Please Subscribe to get a daily link to Pat's blog via email


Your privacy is important to us. We will never spam you and keep your personal data secure.

When Should A Relapsed Patient Receive A Stem Cell Transplant?

Home/When Should A Relapsed Patient Receive A Stem Cell Transplant?

When Should A Relapsed Patient Receive A Stem Cell Transplant?

Yesterday I queried about my therapy choices if and when my multiple myeloma starts to creep back: A) Do I try Velcade? B) Join a clinical study using one of the new novel therapy agents, alone or in combination? Or C) Do I reluctantly undergo a stem cell transplant (SCT)?

I answered those questions this way: Until recently, I would have guessed A or B. That is, until I moved to Florida and started seeing my new myeloma specialist, Dr. Melissa Alsina.

Dr. Alsina and another myeloma specialist I recently interviewed, Dr. Vij, agree I should do whatever it takes to knock my myeloma back down, then move immediately to SCT.

My first inclination would be to wait—to try Velcade or join a clinical trial using a combination of therapies. Why? The theory is to use all of the chemotherapy options available to me first—then undergo my SCT. Then, when everything “resets,” theoretically all of the drugs I had used before should be effective again. I would then run through the chemotherapy list again, hopefully after many years of remission or stable disease. The plan: At that point, the chemo list would buy me three, four or five additional years—then another transplant and the whole process would repeat. If there isn’t a cure by then—ten or fifteen years down the line… Well, you get the picture.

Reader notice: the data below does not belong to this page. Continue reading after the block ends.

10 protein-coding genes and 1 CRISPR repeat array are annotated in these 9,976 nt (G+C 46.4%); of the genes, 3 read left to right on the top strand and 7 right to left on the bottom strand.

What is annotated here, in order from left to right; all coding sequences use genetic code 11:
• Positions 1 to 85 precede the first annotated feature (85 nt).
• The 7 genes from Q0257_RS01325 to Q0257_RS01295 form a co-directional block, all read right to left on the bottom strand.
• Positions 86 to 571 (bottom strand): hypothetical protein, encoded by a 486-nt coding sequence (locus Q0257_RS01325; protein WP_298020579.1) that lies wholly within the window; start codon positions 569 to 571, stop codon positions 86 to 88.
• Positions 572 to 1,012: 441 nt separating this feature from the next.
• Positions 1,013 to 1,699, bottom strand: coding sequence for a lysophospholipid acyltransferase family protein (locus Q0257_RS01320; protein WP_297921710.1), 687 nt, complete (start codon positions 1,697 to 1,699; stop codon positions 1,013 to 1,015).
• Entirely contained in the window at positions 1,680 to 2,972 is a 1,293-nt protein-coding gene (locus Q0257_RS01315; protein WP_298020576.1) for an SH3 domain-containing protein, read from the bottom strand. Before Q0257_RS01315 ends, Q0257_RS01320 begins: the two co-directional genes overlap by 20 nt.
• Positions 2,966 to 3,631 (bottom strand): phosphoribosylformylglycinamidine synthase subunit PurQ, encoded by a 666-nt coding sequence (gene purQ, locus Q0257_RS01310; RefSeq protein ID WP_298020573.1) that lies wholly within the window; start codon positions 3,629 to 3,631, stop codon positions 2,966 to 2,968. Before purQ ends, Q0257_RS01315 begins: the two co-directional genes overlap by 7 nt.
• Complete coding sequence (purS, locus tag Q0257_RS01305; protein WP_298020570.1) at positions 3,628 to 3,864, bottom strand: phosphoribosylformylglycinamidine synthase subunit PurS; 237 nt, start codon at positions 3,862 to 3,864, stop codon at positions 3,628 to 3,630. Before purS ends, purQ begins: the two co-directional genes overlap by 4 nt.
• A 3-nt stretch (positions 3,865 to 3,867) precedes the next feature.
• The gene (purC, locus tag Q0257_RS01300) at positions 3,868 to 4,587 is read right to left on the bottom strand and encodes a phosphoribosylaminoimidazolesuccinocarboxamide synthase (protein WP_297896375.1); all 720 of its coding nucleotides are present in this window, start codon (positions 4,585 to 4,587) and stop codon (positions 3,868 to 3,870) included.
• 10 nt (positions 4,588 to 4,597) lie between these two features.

Sound plan, don’t you think? Thank you! My wife, Pattie came up with it! She has always lobbied hard for use of the least invasive therapies first.

Now I’m not so sure. If—and that is still a big if—Dr. Alsina and Vij are right, I could be doing my self a disservice by following our initial plan. Might I be costing myself a number of relatively drug free years (depending on how much post SCT maintenance I use—but that’s another article for another day) of I delay my SCT until the “very end?”

Something to ponder and plan for. But as we all know, life has a way of destroying the best laid plans!

I hope sharing my rhetorical thoughts about SCT’s and the alternative use of novel therapies might help some of you plan for your next battle as well.

Feel good and keep smiling! Pat